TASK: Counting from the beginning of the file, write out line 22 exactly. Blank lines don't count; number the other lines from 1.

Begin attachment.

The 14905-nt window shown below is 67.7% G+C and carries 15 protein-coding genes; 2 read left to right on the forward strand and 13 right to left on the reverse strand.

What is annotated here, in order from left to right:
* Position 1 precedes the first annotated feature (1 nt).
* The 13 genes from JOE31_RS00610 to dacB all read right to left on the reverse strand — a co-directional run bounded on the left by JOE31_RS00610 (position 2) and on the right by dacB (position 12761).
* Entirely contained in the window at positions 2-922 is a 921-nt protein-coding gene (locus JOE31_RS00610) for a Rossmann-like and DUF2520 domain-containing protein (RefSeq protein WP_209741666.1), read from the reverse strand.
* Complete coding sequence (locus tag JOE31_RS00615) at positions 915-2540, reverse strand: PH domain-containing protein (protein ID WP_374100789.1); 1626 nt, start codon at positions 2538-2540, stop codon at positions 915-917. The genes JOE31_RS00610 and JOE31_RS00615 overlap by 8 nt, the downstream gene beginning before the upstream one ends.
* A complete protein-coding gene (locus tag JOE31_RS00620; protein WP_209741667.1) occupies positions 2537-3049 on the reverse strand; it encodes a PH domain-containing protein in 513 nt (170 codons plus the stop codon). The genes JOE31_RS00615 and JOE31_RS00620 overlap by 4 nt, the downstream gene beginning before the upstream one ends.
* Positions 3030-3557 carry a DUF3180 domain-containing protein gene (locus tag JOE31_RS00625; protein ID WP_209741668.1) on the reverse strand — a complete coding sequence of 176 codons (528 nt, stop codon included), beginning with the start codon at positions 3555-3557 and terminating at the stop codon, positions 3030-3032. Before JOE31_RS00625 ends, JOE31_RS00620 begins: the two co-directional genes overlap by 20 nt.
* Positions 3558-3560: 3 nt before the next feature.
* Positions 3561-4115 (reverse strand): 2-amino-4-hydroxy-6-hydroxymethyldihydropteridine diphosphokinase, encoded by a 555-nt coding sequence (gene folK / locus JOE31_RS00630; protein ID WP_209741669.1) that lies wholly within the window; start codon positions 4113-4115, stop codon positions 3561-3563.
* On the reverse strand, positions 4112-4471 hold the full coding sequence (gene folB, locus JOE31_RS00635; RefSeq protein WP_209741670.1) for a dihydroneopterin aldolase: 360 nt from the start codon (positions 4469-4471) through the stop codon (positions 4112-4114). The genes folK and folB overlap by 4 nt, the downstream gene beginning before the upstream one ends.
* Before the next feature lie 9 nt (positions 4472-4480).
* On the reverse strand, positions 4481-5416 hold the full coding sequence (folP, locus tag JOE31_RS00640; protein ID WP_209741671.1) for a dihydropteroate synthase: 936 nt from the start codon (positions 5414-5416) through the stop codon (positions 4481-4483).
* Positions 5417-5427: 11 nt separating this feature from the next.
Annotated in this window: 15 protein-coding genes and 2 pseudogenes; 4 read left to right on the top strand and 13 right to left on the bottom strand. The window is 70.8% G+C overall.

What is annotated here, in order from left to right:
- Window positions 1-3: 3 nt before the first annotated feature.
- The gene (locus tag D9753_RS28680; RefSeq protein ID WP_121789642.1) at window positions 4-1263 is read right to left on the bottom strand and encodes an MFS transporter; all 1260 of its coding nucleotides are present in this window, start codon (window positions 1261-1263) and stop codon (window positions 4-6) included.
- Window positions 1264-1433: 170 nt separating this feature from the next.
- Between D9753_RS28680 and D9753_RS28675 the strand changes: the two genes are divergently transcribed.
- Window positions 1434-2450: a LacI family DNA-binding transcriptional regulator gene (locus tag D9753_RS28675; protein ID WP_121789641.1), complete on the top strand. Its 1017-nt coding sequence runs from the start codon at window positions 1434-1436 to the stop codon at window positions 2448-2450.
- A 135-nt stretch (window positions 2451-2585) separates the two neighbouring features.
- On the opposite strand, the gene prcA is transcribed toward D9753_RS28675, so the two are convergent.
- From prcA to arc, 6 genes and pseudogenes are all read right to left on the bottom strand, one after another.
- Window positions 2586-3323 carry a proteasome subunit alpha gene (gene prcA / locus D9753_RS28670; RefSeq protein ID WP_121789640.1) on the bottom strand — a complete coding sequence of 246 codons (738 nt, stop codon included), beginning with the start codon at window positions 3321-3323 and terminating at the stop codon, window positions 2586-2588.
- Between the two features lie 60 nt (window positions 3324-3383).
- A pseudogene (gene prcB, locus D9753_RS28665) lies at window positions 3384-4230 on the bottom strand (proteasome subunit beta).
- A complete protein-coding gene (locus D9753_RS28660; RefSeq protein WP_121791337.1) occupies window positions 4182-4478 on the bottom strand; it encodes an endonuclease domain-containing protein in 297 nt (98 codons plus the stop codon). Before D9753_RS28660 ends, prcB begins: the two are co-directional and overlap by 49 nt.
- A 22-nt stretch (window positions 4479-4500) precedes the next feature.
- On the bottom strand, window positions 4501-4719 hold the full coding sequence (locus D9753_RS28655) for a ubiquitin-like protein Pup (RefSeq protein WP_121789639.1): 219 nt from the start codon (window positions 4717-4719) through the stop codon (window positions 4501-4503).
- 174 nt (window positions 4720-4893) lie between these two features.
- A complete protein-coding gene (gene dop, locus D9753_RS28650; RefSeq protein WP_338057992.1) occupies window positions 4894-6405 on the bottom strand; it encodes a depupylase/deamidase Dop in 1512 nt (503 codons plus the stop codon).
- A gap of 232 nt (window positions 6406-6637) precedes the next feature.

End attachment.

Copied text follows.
- A 135-nt stretch (window positions 2451-2585) separates the two neighbouring features.